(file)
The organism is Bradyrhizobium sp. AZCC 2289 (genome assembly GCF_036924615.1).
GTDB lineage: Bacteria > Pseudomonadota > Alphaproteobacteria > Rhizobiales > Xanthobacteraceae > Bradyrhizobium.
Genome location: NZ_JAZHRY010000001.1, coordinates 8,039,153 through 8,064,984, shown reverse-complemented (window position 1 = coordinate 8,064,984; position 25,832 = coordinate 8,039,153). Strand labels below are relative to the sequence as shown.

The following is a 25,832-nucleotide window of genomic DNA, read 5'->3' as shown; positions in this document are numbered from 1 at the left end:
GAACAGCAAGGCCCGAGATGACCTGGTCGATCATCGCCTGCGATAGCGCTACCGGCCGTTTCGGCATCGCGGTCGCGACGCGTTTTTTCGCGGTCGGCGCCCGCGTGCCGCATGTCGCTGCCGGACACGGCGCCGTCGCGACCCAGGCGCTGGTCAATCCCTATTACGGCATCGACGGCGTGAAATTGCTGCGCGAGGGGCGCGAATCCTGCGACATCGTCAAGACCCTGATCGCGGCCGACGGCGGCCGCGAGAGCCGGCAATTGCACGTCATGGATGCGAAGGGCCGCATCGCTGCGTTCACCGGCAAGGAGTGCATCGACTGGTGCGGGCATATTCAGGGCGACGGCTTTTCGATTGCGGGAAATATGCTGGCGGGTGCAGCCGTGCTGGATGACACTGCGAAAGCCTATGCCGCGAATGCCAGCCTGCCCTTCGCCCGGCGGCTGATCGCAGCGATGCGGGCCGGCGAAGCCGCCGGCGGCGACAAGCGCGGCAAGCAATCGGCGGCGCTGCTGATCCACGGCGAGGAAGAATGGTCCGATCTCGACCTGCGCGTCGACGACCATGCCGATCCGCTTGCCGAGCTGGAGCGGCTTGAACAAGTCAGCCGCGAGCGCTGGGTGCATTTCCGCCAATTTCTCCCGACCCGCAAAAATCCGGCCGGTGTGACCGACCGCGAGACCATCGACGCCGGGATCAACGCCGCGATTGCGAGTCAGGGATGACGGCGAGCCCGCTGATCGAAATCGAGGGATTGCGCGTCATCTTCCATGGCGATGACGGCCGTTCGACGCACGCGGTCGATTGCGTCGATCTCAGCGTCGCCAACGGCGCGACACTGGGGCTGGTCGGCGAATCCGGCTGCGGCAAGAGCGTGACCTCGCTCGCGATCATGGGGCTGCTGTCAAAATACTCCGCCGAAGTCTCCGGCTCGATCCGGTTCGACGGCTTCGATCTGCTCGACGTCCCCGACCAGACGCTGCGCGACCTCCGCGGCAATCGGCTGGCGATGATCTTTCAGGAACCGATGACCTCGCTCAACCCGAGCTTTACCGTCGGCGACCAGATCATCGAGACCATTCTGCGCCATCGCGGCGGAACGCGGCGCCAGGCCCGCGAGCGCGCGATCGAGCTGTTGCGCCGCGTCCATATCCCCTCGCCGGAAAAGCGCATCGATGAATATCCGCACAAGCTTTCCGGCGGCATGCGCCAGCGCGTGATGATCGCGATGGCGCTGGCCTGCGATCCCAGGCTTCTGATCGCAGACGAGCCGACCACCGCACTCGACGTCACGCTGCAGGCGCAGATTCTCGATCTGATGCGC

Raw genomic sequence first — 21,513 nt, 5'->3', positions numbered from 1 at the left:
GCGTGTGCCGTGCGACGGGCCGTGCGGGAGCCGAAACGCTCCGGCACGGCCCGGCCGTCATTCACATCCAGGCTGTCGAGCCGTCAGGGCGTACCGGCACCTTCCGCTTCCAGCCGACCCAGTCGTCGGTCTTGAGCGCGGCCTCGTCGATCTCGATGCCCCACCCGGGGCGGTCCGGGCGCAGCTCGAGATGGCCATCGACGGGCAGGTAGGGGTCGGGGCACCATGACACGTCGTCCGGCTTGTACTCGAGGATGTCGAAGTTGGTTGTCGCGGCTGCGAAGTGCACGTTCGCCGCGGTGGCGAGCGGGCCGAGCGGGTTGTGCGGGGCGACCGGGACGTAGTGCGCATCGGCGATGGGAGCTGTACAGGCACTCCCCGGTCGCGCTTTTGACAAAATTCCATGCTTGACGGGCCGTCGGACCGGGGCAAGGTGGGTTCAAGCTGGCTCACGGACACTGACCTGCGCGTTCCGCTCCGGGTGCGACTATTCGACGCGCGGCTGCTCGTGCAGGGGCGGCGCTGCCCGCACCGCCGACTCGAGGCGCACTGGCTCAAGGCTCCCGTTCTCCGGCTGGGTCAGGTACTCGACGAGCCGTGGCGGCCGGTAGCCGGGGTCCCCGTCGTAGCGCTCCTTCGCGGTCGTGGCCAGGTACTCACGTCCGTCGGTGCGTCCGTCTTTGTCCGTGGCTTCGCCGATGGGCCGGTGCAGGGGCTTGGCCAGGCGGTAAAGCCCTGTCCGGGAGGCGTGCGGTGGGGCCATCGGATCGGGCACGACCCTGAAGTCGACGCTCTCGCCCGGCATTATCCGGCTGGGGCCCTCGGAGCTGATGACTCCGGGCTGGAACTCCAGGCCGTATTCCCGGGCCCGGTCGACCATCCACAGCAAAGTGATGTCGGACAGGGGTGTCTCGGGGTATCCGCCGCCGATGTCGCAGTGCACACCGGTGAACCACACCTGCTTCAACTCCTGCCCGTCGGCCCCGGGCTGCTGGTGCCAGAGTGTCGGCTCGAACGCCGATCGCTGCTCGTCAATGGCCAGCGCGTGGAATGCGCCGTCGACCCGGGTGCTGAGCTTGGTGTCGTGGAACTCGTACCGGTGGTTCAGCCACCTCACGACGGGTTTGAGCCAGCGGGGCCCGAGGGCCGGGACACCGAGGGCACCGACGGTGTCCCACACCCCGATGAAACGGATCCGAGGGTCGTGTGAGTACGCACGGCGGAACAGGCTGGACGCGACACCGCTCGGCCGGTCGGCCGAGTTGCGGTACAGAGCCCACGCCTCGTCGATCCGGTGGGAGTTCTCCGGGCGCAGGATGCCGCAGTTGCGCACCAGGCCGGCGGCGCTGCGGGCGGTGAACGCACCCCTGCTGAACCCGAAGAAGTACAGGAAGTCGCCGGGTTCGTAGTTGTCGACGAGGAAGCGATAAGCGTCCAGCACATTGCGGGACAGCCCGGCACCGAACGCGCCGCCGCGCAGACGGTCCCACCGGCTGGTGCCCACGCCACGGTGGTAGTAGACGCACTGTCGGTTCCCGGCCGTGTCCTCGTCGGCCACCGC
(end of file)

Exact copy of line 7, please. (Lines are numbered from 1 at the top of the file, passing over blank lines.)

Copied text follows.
GCGTGTGCCGTGCGACGGGCCGTGCGGGAGCCGAAACGCTCCGGCACGGCCCGGCCGTCATTCACATCCAGGCTGTCGAGCCGTCAGGGCGTACCGGCACCTTCCGCTTCCAGCCGACCCAGTCGTCGGTCTTGAGCGCGGCCTCGTCGATCTCGATGCCCCACCCGGGGCGGTCCGGGCGCAGCTCGAGATGGCCATCGACGGGCAGGTAGGGGTCGGGGCACCATGACACGTCGTCCGGCTTGTACTCGAGGATGTCGAAGTTGGTTGTCGCGGCTGCGAAGTGCACGTTCGCCGCGGTGGCGAGCGGGCCGAGCGGGTTGTGCGGGGCGACCGGGACGTAGTGCGCATCGGCGATGGGAGCTGTACAGGCACTCCCCGGTCGCGCTTTTGACAAAATTCCATGCTTGACGGGCCGTCGGACCGGGGCAAGGTGGGTTCAAGCTGGCTCACGGACACTGACCTGCGCGTTCCGCTCCGGGTGCGACTATTCGACGCGCGGCTGCTCGTGCAGGGGCGGCGCTGCCCGCACCGCCGACTCGAGGCGCACTGGCTCAAGGCTCCCGTTCTCCGGCTGGGTCAGGTACTCGACGAGCCGTGGCGGCCGGTAGCCGGGGTCCCCGTCGTAGCGCTCCTTCGCGGTCGTGGCCAGGTACTCACGTCCGTCGGTGCGTCCGTCTTTGTCCGTGGCTTCGCCGATGGGCCGGTGCAGGGGCTTGGCCAGGCGGTAAAGCCCTGTCCGGGAGGCGTGCGGTGGGGCCATCGGATCGGGCACGACCCTGAAGTCGACGCTCTCGCCCGGCATTATCCGGCTGGGGCCCTCGGAGCTGATGACTCCGGGCTGGAACTCCAGGCCGTATTCCCGGGCCCGGTCGACCATCCACAGCAAAGTGATGTCGGACAGGGGTGTCTCGGGGTATCCGCCGCCGATGTCGCAGTGCACACCGGTGAACCACACCTGCTTCAACTCCTGCCCGTCGGCCCCGGGCTGCTGGTGCCAGAGTGTCGGCTCGAACGCCGATCGCTGCTCGTCAATGGCCAGCGCGTGGAATGCGCCGTCGACCCGGGTGCTGAGCTTGGTGTCGTGGAACTCGTACCGGTGGTTCAGCCACCTCACGACGGGTTTGAGCCAGCGGGGCCCGAGGGCCGGGACACCGAGGGCACCGACGGTGTCCCACACCCCGATGAAACGGATCCGAGGGTCGTGTGAGTACGCACGGCGGAACAGGCTGGACGCGACACCGCTCGGCCGGTCGGCCGAGTTGCGGTACAGAGCCCACGCCTCGTCGATCCGGTGGGAGTTCTCCGGGCGCAGGATGCCGCAGTTGCGCACCAGGCCGGCGGCGCTGCGGGCGGTGAACGCACCCCTGCTGAACCCGAAGAAGTACAGGAAGTCGCCGGGTTCGTAGTTGTCGACGAGGAAGCGATAAGCGTCCAGCACATTGCGGGACAGCCCGGCACCGAACGCGCCGCCGCGCAGACGGTCCCACCGGCTGGTGCCCACGCCACGGTGGTAGTAGACGCACTGTCGGTTCCCGGCCGTGTCCTCGTCGGCCACCGC